The Truth About Law Office Sublets in NYC

By Law Firm Suites - August 29, 2016
The Truth About Law Office Sublets in NYC

An office sublet in NYC can seem like a perfect solution at first. But the money saved might not be worth it in the long run.

Some lawyers wear a number of different hats, including “landlord.” For some, a sublet arrangement works for both parties. But, often the arrangement is not favorable for the subtenant. In extreme situations, it could even put your practice at risk.

Before you move into another firm’s empty office, try to look objectively at the downsides as well as the potential benefits. What seems like a cost-saving plan could evolve into a disagreeable commitment.

An Office Sublet in NYC Might Indicate Financial Difficulties

Why might a law firm sublet space to another lawyer? It could be for no other reason than to cover the firm’s overhead. But when you weigh rental income against the time spent on landlord duties, the math doesn’t always add up for firms subleasing office space.

Rents collected shouldn’t compare to the firm’s potential billable hours. Many times, firms who sublet office space are on unstable financial ground. The last thing you want is to settle into an office and then shortly thereafter learn that the firm is relocating to a new location. Try to learn everything you can about the firm’s solvency before you agree to sublet.

Their Rules Become Your Rules

Every practice has its own house rules. When you work inside another firm’s office, their rules trump yours. The working arrangement might be absolutely professional. Any quirks could be easy enough to live with in exchange for a good address and low rent. But what if their quirks go against your grain?

Another firm might expect you to share equally in the cost of office supplies, even though you’re only one among many lawyers who practice there. Is there a policy about using conference rooms? If not, you might find that a first-come, first-served approach leaves you scrambling for meeting space. Investigate the house rules well in advance.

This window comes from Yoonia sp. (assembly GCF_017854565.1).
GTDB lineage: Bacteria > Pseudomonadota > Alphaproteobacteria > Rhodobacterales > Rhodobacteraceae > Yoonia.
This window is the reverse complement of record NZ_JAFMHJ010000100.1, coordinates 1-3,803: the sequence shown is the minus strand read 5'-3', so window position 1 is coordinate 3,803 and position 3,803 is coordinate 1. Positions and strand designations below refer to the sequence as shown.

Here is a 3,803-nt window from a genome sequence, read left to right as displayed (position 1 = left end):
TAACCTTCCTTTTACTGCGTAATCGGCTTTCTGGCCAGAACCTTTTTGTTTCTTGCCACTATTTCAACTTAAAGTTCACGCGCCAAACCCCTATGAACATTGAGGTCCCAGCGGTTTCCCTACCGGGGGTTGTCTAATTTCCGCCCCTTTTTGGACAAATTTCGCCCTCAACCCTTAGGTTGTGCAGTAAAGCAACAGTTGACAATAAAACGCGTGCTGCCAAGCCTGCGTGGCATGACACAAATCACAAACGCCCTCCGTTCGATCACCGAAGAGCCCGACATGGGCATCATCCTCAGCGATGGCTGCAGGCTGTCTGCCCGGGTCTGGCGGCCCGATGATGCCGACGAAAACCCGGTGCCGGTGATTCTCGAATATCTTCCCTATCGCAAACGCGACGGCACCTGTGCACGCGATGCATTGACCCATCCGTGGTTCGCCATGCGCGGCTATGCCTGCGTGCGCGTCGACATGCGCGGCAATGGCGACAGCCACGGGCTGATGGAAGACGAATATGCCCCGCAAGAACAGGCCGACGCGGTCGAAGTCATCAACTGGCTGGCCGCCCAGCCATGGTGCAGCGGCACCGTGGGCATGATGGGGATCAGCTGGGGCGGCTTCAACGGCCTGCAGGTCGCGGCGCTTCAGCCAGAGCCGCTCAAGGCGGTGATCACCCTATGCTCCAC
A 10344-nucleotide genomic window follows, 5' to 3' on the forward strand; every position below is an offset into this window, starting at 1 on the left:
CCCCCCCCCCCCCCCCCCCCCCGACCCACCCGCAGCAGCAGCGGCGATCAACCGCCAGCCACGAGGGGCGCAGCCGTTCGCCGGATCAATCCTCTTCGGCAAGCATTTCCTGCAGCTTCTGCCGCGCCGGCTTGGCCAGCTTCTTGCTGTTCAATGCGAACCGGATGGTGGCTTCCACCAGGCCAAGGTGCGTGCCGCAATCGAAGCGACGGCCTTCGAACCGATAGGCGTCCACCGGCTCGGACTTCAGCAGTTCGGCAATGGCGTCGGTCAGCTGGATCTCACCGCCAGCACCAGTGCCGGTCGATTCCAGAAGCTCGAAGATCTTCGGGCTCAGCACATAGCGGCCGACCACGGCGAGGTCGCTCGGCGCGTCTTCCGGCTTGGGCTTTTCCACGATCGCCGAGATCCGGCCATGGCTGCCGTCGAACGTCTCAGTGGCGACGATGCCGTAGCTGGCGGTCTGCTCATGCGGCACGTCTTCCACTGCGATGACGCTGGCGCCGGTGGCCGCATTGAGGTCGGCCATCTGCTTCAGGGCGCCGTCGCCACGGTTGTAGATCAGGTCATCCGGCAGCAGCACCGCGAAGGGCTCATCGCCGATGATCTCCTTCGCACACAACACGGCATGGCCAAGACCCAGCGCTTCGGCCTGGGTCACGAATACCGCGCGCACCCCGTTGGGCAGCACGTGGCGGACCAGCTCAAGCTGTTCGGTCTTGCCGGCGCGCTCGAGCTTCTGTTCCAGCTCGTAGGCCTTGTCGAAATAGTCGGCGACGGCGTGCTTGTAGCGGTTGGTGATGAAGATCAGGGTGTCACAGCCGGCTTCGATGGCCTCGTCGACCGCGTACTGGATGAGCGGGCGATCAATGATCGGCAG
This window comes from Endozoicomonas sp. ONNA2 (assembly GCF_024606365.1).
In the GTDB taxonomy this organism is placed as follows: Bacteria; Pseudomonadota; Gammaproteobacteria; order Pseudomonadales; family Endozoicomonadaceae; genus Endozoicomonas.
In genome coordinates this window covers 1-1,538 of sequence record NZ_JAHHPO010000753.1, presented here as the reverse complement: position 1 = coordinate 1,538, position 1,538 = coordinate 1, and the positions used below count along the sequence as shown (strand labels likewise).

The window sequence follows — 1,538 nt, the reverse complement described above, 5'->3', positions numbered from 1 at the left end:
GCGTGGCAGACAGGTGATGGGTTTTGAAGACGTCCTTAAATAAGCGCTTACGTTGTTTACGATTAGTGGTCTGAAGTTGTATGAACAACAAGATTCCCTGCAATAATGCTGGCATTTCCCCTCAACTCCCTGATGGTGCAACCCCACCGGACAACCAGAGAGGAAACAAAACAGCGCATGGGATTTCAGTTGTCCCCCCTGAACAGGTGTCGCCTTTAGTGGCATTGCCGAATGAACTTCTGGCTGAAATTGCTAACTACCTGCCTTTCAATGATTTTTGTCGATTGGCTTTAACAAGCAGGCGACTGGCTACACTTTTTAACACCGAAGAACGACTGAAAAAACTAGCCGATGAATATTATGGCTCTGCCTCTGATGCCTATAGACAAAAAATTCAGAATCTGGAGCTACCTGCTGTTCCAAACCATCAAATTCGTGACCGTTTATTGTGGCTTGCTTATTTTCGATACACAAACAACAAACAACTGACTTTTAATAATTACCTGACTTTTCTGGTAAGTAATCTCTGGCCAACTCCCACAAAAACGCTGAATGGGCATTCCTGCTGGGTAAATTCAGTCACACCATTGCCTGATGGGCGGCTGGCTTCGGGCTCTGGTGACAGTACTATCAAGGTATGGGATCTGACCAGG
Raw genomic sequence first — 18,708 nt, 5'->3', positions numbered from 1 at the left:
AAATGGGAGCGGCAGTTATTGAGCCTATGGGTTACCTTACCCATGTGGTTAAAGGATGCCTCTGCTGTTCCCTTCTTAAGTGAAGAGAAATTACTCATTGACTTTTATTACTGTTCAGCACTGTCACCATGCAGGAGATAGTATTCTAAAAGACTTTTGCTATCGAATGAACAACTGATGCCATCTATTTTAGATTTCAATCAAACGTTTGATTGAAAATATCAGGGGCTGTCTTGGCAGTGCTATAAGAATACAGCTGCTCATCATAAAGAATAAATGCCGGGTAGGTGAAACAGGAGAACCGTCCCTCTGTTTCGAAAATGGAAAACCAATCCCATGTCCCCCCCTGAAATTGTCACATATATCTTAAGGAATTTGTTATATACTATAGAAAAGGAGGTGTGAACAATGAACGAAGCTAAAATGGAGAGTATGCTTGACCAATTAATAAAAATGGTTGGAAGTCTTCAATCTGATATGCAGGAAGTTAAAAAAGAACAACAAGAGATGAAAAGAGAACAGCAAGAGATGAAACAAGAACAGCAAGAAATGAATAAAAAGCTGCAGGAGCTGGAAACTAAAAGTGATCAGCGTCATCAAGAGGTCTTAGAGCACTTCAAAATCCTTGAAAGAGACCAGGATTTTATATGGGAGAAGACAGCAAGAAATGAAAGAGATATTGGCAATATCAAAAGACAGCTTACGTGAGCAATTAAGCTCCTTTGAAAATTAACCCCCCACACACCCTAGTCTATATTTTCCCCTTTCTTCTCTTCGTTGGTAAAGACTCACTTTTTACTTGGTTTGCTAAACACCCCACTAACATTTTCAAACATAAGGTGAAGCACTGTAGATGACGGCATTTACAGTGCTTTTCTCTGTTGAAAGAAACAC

Subtenants Aren’t In the Club

You wouldn’t expect to be brought in under the professional umbrella of a sublessor, but you should expect certain professional courtesies. With an office sublet in NYC, you might get less than you bargained for. In fact, some subtenants may be treated as a necessary nuisance.

If there’s a problem, like internet issues or a lack of conference room space, you might be on your own to resolve it. Likewise, the receptionist might not always prioritize your calls and messages. In contrast, in a professionally managed shared law office, there is no pecking order. Your practice operates by the same mutually-beneficial rules as everyone else.

Good Signs Might Not be so Great

What could go wrong with subletting from a thriving practice? It seems like a perfect setup. But your landlord might soon find a better use for your office. You may find that your awesome sublet is terminated sooner than you had anticipated.

The sublessor’s practice always comes first. If they need to grow, your office might be the first place they look for the space to do so.

An office sublet in NYC might seem like an ideal solution. It’s certainly the route that many solo lawyers take. But, there are many potential downsides, any of which could affect the growth and success of your practice.An Insider's Guide: How to Rent the Perfect Law Office

About Law Firm Suites

Law Firm Suites is the leading NYC shared office space for solo attorneys and small law firms. At Law Firm Suites, attorneys get headache free sublet office space, virtual office rentals and litigation hotel services. Law Firm Suites has two locations in Manhattan, one in White Plains NY, and one in Annapolis MD. Law Firm Suites' community of self-employed lawyers are eager to help colleagues succeed, and routinely exchange over $2.5 million in legal business every year in each LFS business center. Connect with Law Firm Suites on Twitter and .

Leave a Reply

Your email address will not be published. Required fields are marked *

You may use these HTML tags and attributes: <a href="" title=""> <abbr title=""> <acronym title=""> <b> <blockquote cite=""> <cite> <code> <del datetime=""> <em> <i> <q cite=""> <s> <strike> <strong>